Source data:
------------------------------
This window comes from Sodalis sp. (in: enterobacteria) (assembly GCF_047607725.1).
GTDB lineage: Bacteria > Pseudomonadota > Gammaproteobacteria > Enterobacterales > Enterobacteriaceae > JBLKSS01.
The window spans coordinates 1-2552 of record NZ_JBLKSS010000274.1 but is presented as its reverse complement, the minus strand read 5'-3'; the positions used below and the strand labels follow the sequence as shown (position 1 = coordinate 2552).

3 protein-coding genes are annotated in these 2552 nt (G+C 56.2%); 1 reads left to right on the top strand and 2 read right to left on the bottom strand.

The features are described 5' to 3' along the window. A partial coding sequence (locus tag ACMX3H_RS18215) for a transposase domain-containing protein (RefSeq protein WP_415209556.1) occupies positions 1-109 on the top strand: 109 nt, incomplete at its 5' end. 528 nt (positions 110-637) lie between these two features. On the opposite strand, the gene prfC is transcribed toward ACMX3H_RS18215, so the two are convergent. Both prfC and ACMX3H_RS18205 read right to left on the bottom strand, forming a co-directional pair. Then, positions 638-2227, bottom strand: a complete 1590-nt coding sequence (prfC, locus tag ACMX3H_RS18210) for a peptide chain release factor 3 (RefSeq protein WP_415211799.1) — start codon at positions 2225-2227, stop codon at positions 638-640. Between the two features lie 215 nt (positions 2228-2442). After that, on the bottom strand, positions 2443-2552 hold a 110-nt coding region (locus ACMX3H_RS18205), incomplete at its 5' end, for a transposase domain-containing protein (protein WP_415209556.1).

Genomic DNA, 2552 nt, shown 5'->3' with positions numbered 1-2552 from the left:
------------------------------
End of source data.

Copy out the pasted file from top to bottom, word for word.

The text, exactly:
This window comes from Sodalis sp. (in: enterobacteria) (assembly GCF_047607725.1).
GTDB lineage: Bacteria > Pseudomonadota > Gammaproteobacteria > Enterobacterales > Enterobacteriaceae > JBLKSS01.
The window spans coordinates 1-2552 of record NZ_JBLKSS010000274.1 but is presented as its reverse complement, the minus strand read 5'-3'; the positions used below and the strand labels follow the sequence as shown (position 1 = coordinate 2552).

3 protein-coding genes are annotated in these 2552 nt (G+C 56.2%); 1 reads left to right on the top strand and 2 read right to left on the bottom strand.

The features are described 5' to 3' along the window. A partial coding sequence (locus tag ACMX3H_RS18215) for a transposase domain-containing protein (RefSeq protein WP_415209556.1) occupies positions 1-109 on the top strand: 109 nt, incomplete at its 5' end. 528 nt (positions 110-637) lie between these two features. On the opposite strand, the gene prfC is transcribed toward ACMX3H_RS18215, so the two are convergent. Both prfC and ACMX3H_RS18205 read right to left on the bottom strand, forming a co-directional pair. Then, positions 638-2227, bottom strand: a complete 1590-nt coding sequence (prfC, locus tag ACMX3H_RS18210) for a peptide chain release factor 3 (RefSeq protein WP_415211799.1) — start codon at positions 2225-2227, stop codon at positions 638-640. Between the two features lie 215 nt (positions 2228-2442). After that, on the bottom strand, positions 2443-2552 hold a 110-nt coding region (locus ACMX3H_RS18205), incomplete at its 5' end, for a transposase domain-containing protein (protein WP_415209556.1).

Genomic DNA, 2552 nt, shown 5'->3' with positions numbered 1-2552 from the left: